Upgrading to the iPhone 5? Eight Simple Steps to Make the Upgrade Easier

A little planning can save time - and voice messages - when you upgrade to the new iPhone 5

I was one of the "lucky" people to score a new iPhone 5 on the first day  but if you weren't, then you might actually be even more lucky - because it took me more than four hours to activate my phone due to the millions of other people trying to do it at the same time. The upgrade process was more or less seamless once I could activate the phone with Apple, but I learned a few lessons that might be helpful to others - especially if you have any old voice mail messages that you want to preserve before you upgrade to your new phone.

The real reason I was lucky was that I happened to be having dinner with a friend on Thursday night and she asked me whether it was possible to preserve voice mail messages before upgrading to a new phone. It didn't occur to me that I might lose my saved voice messages when I activated my new iPhone 5 and her question saved me from losing a wonderful birthday message sent to me by a favorite aunt and uncle who died within two months of sending me this precious greeting. Here are my simple recommended steps for making a happy transition to your new shiny iPhone 5, including an approach for making sure you don't lose any important voice messages.

  1. Copy any voice messages that you want to save to your computer. I know for sure that neither Verizon nor AT&T has the capability to transfer the saved messages to your new phone - at least that's what they told me - so if it matters, do it yourself. You can really do this any time - even after you upgrade because the voice messages should still be on your old phone. But, if, like me, these are voices that you won't ever be able to get back, you might not want to take the chance that they might not be there after you upgrade. Transferring the messages is pretty easy with a simple cable that you probably already have and some free software called Audacity. The complete instructions are available in a short video on CNET.
  2. Back up your old phone to iTunes. This happens automatically when you sync your phone to your computer. I do this pretty regularly, but my kids don't. You can upgrade without doing this, but if you sync the new phone from a backup (either on your computer or in the cloud), virtually everything about your old phone will be preserved, including your settings, all your apps, and even your camera roll - so it's totally worth it even if you've never done it before.
  3. While you are backing up your old phone, gather up all the user IDs and passwords for all the sites you access on your iPhone - Twitter, Facebook, Foursquare, Groupon, Starbucks, etc. You will need to sign on to all of your apps again once you activate your new phone so you will need to know your user IDs and passwords. I use the CardStar app to store all my loyalty cards. All of the loyalty card information transferred flawlessly so that's one set of information you won't have to worry about.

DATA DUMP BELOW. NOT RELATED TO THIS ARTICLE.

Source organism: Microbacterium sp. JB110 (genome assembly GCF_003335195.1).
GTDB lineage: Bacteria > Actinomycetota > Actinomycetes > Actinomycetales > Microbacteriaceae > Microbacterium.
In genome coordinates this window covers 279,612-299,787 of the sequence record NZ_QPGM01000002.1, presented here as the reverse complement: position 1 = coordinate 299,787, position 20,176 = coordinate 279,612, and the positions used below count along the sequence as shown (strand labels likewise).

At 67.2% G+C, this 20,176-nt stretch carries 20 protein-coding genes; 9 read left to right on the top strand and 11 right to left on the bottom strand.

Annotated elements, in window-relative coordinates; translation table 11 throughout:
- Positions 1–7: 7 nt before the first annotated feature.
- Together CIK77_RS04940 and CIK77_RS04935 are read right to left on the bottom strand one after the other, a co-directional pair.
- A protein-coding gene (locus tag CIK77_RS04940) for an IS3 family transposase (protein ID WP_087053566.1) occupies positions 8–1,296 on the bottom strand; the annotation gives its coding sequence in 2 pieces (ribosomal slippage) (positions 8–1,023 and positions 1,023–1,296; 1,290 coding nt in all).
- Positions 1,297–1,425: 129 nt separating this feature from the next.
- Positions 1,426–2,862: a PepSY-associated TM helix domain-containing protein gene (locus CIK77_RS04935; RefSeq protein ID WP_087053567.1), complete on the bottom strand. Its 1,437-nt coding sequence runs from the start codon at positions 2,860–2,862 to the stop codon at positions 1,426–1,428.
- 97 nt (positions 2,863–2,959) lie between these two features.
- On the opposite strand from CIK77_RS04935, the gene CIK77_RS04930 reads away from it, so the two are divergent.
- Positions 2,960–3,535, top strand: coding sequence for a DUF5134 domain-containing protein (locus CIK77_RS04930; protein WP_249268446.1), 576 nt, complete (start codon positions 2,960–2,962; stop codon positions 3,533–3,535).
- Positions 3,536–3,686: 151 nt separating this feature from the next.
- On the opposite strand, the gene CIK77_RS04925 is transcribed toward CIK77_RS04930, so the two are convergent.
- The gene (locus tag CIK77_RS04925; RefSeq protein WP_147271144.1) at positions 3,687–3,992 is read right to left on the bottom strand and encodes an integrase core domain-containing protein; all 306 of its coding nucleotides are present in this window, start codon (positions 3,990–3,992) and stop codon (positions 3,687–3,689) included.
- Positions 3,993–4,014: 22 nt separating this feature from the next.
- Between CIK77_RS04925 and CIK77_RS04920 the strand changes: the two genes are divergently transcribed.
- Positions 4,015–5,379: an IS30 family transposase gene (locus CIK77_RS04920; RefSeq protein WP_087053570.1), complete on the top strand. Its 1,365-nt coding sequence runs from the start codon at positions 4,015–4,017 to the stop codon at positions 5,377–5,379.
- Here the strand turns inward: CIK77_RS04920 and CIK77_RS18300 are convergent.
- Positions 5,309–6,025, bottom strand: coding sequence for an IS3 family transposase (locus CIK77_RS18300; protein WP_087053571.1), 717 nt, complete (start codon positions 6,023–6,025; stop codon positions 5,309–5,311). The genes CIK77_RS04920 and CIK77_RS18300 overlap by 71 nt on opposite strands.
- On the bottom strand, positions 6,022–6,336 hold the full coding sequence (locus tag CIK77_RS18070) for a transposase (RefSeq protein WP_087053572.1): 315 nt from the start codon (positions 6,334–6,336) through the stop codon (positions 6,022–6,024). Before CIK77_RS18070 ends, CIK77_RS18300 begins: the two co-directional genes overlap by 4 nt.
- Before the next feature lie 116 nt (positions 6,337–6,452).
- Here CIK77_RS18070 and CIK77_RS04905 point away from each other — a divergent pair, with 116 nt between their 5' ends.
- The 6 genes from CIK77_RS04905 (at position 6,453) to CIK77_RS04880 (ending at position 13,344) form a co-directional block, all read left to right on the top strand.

4. Follow the instructions provided by your carrier to transfer your phone number. My carrier is AT&T. Since the SIM card for the iPhone 5 is much smaller than the SIM card for the iPhone 4, I didn't need to try to transfer the SIM card; I just had to make a phone call to AT&T to activate the phone service on my new iPhone.
  5. Once you are active with your carrier, you then have to activate your phone with Apple by following the prompts on the phone. This is where you will get a prompt asking if you want to restore from a backup.
  6. When the restore process is completed, you may want to move some apps around to take advantage of the extra row you get on each screen in the new iPhone. I had a few glitches trying to move a few apps around and getting my phone to re-sync because iTunes kept freezing during the sync process. If this happens, the trick is to close all open applications and try again. To do this, double click on the home button until you see the row of open apps displayed. Click and hold on any of the app icons until the red minus sign appears and then close each open app. Once I closed the open apps, the sync process flew by without fail each time. I had been having freezing problems ever since the last iOS update and this trick has now made syncing to my computer a breeze for both my iPad and my iPhone.
  7. Most of my apps transferred perfectly. The one exception was Navigon, which gave me an error in the Map Manager section. After trying multiple times to access the Map Manager, I was able to solve the problem by deleting Navigon from my phone and restoring the app from iTunes. Once I did that, I had to re-download all the maps that I had on my old phone, but that didn't take too long.
  8. Once you have the phone working and the apps organized, you will need the list of user IDs and passwords that you gathered earlier because you will need to open each of the apps that require authentication and re-enter your user ID and password. This process took me a while so if you use a lot of apps that require a user ID and password, make sure you allocate some time for this task. I was surprised at how many apps have become integrated into my daily life so spending some time re-authenticating was well worth it.
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